On World AIDS Day, explore these artists whose lives were claimed too soon.
AIDS is not over.
While medical treatment for HIV has matured, allowing America’s estimated 1.2 million HIV-positive people to live long and healthy lives, there have been 658,507 deaths from AIDS in the U.S. since the epidemic began. In other parts of the world, the numbers are often much higher. So for World AIDS Day this year, the arts organization and virtual museum POBA decided to highlight the impact of AIDS with a new online exhibit—titled Art Lives—devoted to some of the talented artists who left the world too soon due to the disease.
“Museums and galleries do a great job at displaying and recognizing famous artists,” said POBA‘s co-managing director Regan McCarthy in an interview with the Daily Dot on Monday. “POBA is meant to preserve, protect and display great talent that would otherwise be lost to history.”
Most people are familiar with some of the more famous artists who died from AIDS-related diseases; Keith Haring is often the first to come to mind. But one of the benefits of hosting an online museum, McCarthy explained, is the option to widen the focus.
“POBA is not about resumes, it is about people—really talented people who were not recognized for their talent during their lifetime,” McCarthy said. “And we also get to refresh the artist’s portfolios and collections easily and quickly—that means we can expand their stories and keep visitors interested in these artists over the long haul.”
POBA’s not an acronym, but a variation on the Tibetan term phowa, which refers to the concept of reincarnation at the time of death. The virtual museum’s mission is to celebrate the work of artists whose deaths came before they could see their careers to fruition. For lesser-known artists, it’s an interactive site where the families of the deceased can store digital files, create galleries, and sell prints—like a ghostly DeviantArt, except with critically acclaimed professionals in the mix.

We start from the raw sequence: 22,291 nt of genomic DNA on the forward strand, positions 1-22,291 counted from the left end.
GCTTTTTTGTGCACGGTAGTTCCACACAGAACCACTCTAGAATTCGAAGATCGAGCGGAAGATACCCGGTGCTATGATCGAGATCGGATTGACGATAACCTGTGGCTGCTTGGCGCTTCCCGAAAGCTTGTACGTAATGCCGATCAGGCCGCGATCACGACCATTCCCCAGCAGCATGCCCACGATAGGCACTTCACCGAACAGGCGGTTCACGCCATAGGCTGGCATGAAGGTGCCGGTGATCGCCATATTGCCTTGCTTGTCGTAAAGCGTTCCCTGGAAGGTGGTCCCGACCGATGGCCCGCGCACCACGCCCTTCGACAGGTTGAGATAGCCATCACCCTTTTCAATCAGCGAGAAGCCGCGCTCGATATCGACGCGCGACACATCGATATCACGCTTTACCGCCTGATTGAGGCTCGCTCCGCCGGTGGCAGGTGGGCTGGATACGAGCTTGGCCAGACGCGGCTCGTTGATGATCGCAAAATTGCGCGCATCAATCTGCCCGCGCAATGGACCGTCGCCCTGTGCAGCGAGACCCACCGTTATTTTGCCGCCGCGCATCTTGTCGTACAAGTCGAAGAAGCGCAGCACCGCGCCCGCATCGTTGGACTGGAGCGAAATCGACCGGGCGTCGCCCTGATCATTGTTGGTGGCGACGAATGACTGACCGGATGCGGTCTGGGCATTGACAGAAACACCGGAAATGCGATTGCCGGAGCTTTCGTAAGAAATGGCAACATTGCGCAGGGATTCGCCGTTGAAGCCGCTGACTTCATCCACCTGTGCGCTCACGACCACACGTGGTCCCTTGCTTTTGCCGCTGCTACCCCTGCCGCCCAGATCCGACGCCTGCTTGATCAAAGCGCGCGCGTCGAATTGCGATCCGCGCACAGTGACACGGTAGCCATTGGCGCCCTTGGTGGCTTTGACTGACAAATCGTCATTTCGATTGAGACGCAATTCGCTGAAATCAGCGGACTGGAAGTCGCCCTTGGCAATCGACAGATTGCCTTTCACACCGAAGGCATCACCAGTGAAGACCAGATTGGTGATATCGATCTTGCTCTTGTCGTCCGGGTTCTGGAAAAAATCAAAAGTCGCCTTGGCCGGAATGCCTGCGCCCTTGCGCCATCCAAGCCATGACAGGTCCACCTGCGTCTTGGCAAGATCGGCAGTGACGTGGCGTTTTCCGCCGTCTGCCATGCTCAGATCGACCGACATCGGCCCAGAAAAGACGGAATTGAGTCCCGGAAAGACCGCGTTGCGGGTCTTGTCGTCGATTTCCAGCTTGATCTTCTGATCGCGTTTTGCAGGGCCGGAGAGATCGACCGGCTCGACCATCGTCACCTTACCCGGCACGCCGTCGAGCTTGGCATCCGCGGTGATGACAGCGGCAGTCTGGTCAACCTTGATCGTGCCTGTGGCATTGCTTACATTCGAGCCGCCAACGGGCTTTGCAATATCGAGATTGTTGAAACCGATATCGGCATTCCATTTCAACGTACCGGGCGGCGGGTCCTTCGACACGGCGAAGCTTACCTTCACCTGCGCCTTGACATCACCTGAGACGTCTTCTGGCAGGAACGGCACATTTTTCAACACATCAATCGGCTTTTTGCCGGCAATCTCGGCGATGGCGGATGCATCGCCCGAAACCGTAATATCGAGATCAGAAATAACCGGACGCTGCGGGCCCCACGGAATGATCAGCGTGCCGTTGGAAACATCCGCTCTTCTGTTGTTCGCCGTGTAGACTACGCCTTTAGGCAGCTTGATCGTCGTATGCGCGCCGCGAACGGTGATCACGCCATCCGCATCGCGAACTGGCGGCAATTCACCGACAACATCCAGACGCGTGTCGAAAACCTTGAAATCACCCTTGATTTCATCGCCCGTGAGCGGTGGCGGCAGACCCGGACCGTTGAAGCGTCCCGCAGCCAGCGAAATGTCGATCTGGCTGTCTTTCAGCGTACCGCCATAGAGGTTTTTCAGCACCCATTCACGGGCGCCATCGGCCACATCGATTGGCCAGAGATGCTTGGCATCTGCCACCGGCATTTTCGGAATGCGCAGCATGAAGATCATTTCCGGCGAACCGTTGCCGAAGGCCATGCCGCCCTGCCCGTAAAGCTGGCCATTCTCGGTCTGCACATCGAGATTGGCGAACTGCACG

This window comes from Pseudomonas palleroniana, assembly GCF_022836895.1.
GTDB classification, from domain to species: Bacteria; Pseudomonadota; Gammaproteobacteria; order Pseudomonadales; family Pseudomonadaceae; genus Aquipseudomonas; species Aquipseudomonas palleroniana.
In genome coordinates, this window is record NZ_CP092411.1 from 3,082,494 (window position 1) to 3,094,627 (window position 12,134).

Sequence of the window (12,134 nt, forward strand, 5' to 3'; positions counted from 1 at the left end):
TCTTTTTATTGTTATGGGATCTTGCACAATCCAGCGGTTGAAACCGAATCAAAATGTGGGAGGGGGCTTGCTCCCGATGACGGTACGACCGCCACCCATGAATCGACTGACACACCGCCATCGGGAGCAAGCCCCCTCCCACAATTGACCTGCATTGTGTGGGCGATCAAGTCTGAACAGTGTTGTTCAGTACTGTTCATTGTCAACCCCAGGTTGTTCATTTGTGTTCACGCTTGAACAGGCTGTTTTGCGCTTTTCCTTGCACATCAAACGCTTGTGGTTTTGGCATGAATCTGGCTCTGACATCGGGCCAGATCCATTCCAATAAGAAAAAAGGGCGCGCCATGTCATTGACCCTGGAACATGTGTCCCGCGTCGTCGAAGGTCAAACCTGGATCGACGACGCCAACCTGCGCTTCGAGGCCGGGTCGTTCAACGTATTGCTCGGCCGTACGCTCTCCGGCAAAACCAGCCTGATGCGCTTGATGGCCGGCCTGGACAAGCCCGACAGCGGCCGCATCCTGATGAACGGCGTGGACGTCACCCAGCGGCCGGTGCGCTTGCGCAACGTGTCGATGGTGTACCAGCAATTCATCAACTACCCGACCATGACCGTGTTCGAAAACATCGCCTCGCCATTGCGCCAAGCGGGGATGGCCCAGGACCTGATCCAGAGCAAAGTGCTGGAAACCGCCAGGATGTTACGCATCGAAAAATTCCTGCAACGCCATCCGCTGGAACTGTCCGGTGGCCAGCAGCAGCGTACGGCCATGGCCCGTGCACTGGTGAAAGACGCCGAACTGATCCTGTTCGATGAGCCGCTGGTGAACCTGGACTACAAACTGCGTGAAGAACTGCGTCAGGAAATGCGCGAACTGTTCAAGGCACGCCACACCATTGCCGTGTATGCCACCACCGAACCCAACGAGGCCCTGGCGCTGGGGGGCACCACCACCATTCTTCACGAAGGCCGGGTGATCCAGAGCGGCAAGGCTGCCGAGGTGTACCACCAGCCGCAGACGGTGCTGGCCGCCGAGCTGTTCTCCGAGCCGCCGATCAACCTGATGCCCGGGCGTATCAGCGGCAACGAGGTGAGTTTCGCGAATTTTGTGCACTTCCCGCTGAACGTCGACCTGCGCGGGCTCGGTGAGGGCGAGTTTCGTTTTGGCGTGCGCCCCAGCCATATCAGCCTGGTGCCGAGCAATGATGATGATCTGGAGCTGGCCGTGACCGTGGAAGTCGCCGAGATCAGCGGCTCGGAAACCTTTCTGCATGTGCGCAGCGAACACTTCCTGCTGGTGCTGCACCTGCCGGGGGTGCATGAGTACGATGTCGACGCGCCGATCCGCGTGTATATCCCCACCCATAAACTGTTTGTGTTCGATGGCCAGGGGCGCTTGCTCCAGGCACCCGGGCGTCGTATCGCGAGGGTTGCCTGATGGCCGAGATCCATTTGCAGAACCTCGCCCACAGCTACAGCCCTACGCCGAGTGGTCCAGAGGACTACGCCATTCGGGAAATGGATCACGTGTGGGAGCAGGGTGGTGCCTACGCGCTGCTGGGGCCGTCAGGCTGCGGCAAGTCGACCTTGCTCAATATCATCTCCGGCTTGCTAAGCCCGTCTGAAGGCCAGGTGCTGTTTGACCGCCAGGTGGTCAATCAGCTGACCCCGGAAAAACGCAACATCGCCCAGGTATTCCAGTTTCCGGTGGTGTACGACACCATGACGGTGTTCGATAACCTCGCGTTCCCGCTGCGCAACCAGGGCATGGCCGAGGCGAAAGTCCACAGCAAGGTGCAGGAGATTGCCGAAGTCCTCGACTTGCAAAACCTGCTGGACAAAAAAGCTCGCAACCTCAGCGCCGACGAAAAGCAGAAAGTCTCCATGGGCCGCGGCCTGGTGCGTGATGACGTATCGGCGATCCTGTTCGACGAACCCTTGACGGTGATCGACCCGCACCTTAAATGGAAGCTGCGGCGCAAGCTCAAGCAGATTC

Online museums are growing in popularity as federal and state arts funding continues to be shredded and curators look for alternative ways to display and catalogue work. There are so many virtual museums, in fact, that the Chicago-based design studio Coudal Partners launched of Museum of Online Museums (MoOM) to gather them all into one place. From the one website, art history fans can move quickly between classics like MoMA and the Musée d’Orsay to fringe collections like Matchboxes of the Subcontinent and the Gallery of Russian Math Books.
POBA falls somewhere in the middle between standard and avant-garde. Some of the artists in the Art Lives exhibit are familiar, but still didn’t quite get their due. Sylvester, the disco icon behind the song “You Make Me Feel (Mighty Real),” had five gold records throughout the 1970s and 1980s—but his flamboyantly genderqueer, crossdressing style was too much to garner magazine covers and television specials. At his 1988 death, Sylvester also left his estate—including all future royalties—to HIV/AIDS charities in San Francisco.
The artists included in the exhibit range from visual arts (painter Martin Wong and contemporary needlepoint master Nicholas Moufarrege) to fashion design (Patrick Kelly) and architecture (Jim Terrell). Women artists are a glaring gap in the exhibition—there are none, which is disappointing for a museum devoted to artists whose work failed to garner appropriate recognition. But otherwise, Art Lives provides a diverse glimpse into one generation’s voice—a voice that was silenced too early, but whose work remains.
“The height of the AIDS epidemic hit in the 1980s and early ’90s, taking with it an extraordinary generation of artists whose works were largely not preserved in physical space or digital space,” said McCarthy. “It is enough that we lost them, why should we lose their art when we can save that?”
Photo via Sham Hardy/Flickr (CC BY 2.0)